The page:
Interview: Katrin Petersen — Founder of Veltan

Her Green
Tunnel Vision

Interview, Story & Images
Marie Zieger
& Katharina M.

It seems that the frontier of locally grown food is somewhere north of Scotland. On the Faroe Islands, a small archipelago of islands in the north Atlantic, people mostly find food in the supermarkets that has been shipped there. Mushed strawberries or brown lettuce is no seldom sight. Former TV reporter Katrin Petersen was trying to change that when she kicked off her project »Veltan«.

Fermented lamb, roots and fish, fish, fish. These are the culinary pleasures you’ll find when visiting the Faroe Islands. Barely anything grows above ground – turnips, beets, radishes, potatoes or carrots are, next to sorrel or other wild plants, the only »fresh« ingredients Faroese inhabitants ever get to cook or eat. Everything else enters the islands in containers.
It’s already in the name – Faroes mean »Sheep Island«. The ration of inhabitants is 50.000 people compared to 70.000 sheep on the 18 islands that are gathered amidst the North Atlantic in a triangulum between Inverness (Scotland), Rejkjavik (Iceland) and Bergen (Norway).

That was simply not enough for Katrin Petersen.

She moved back home after a study interlude in Denmark. In order to meet her, we took the ferry from Streymoy and went to Sandur – an island named after its beautiful, sandy beach. We met this tall, fierce lady in a tunnel. The tunnel she founded, to be specific. Amongst various varieties of lettuce, she answered our curious questions and showed us around the patches.

Veltan – what a place! Are you a farmer? Are you one of those people with a green thumb?

Not at all – I don’t have a green thumb at all! I’m just a journalist, who wants to change the world and make it a better place. I started to work in development, but I wanted to have more time with my kids. So, I had to figure out what to do, and agriculture seemed like a good choice. The growing tourism on the islands and food production work really well together.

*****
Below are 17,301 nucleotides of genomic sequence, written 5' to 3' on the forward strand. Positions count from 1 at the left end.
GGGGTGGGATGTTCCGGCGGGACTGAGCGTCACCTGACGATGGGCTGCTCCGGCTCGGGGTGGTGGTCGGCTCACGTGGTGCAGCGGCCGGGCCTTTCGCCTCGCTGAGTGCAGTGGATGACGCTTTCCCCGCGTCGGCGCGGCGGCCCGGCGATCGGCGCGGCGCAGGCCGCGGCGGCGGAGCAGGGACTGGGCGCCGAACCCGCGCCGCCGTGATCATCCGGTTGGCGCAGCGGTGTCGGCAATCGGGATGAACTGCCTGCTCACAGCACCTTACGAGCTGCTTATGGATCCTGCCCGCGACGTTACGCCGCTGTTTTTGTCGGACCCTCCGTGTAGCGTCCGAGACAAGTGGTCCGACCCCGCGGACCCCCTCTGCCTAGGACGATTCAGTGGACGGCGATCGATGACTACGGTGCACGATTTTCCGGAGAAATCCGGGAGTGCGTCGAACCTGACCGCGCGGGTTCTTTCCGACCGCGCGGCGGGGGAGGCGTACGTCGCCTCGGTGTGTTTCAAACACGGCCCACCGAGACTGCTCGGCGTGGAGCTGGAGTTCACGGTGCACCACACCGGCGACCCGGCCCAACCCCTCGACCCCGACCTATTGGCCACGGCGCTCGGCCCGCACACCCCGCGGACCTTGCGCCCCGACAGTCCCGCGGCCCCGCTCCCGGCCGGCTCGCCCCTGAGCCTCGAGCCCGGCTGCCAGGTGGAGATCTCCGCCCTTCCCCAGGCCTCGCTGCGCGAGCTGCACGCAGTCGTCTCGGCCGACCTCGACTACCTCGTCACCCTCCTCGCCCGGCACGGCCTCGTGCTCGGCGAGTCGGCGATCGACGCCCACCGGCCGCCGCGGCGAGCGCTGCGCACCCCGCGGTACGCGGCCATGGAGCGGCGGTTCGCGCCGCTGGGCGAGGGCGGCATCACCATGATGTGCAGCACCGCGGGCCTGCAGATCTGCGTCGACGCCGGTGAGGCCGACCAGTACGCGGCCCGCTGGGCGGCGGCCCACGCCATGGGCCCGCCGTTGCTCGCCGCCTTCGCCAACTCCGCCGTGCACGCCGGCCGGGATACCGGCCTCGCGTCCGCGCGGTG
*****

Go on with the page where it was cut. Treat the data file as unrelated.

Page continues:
»I’m just a journalist, who wants to change the world and make it a better place

How did you come up with the idea?

People here on the Faroe Islands have completely lost the ability to farm. As far as food is concerned, we are really dependent on imports. And they take their time. There was a lack of clean and fresh high-quality food. I went to Norway and the Shetlands to get some inspiration, and came back with the idea for these tunnels and a farming community that grows its own crops.

Veltan just turned 6 – how have the past few years for you and the community been?

We kept on growing. Both the community and the seeds. After the first few tunnels were blown away by our strong winds, we found a way to make them last in the meantime. Our community increased to 60 people. Two of them are farmers, the others are »hobby-growers«. And we’ve started a very small farmer’s market in our capital Tórshavn. Of course, every step is always new both for us and the customers. The generation of our parents and grandparents still knew how to farm, but then they started to see how easy and practical canned food is. That was very convenient. And it took two generations to change that habit again.